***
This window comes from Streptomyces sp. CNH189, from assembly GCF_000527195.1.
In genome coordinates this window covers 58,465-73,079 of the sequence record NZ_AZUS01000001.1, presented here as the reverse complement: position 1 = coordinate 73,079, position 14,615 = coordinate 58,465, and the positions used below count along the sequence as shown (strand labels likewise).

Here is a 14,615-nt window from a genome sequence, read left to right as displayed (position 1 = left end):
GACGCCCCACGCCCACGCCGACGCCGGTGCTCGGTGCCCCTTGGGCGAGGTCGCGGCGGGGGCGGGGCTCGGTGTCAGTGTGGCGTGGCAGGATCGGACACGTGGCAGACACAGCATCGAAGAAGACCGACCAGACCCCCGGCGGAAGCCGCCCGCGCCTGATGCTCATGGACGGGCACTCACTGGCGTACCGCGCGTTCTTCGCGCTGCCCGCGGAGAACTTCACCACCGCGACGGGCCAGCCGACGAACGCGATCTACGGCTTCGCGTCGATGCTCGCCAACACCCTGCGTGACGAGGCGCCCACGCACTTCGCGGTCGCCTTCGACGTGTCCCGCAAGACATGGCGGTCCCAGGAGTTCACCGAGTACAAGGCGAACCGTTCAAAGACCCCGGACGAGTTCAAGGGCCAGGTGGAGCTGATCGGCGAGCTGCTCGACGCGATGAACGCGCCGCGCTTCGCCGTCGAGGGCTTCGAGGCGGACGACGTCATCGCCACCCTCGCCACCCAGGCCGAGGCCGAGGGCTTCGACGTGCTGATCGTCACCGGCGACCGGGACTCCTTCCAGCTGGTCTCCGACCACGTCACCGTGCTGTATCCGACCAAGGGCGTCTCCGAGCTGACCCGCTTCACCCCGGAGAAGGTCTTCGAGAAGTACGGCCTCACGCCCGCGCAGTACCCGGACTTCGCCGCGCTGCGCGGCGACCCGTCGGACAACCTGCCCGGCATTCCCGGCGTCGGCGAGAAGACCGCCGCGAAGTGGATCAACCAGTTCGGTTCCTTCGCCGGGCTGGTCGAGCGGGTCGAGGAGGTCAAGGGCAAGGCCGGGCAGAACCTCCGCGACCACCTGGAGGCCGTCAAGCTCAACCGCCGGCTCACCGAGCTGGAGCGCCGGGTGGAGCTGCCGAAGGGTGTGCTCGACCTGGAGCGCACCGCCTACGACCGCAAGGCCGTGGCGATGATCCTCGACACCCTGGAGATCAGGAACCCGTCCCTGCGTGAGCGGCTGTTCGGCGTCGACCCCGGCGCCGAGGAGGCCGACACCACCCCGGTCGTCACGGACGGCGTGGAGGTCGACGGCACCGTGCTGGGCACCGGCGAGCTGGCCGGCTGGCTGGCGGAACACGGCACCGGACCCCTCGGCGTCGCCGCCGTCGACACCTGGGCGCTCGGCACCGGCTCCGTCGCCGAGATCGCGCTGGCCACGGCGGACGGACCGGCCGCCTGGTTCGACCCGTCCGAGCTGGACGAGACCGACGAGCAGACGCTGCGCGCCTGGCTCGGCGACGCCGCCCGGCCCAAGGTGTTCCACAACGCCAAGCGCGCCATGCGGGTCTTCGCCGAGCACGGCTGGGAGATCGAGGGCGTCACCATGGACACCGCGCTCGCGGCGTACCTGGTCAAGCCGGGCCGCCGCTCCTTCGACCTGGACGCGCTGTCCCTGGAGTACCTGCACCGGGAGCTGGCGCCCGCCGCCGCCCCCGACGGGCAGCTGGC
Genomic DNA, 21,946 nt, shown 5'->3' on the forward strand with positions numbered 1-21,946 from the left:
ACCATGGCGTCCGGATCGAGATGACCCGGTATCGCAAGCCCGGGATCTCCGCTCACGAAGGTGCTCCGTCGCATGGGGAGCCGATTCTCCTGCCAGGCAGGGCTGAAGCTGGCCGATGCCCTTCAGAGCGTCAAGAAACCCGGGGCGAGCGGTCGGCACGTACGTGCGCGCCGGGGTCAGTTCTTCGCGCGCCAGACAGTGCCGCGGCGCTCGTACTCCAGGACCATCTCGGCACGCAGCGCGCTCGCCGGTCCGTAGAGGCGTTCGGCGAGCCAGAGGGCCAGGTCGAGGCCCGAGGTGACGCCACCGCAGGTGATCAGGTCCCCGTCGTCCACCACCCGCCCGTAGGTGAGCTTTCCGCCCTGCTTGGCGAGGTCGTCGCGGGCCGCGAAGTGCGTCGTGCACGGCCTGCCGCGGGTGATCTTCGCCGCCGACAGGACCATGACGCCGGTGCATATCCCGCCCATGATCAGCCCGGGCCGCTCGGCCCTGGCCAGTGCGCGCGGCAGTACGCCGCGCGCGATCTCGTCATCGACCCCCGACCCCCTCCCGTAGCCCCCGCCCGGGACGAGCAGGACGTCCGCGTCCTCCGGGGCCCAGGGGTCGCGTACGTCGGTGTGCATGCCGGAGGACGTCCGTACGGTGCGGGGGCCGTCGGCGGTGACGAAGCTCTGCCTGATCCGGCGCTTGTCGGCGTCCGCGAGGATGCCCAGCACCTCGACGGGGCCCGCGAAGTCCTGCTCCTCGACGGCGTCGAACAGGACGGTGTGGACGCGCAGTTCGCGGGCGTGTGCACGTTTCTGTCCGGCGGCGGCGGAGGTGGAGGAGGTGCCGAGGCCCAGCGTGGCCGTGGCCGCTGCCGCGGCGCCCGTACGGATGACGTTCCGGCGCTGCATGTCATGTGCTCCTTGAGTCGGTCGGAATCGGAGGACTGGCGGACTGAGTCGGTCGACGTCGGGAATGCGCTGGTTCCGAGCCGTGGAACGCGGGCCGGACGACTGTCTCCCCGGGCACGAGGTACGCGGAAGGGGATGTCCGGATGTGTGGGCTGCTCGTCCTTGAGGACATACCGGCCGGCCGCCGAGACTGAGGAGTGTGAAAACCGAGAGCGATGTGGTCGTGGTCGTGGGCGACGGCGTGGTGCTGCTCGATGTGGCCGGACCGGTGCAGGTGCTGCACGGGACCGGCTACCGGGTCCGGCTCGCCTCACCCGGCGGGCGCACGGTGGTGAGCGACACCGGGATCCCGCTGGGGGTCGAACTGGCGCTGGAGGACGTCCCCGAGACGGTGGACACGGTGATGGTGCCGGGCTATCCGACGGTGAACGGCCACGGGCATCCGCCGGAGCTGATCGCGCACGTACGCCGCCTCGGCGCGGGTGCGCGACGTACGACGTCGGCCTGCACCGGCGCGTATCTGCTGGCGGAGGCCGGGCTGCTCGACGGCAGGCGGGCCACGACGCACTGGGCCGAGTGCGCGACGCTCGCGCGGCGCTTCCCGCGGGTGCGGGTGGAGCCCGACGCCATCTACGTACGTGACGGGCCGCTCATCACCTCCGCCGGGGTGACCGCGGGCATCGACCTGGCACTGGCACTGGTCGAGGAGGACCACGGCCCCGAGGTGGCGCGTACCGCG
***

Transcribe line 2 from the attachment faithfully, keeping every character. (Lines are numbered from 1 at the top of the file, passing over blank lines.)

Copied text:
In genome coordinates this window covers 58,465-73,079 of the sequence record NZ_AZUS01000001.1, presented here as the reverse complement: position 1 = coordinate 73,079, position 14,615 = coordinate 58,465, and the positions used below count along the sequence as shown (strand labels likewise).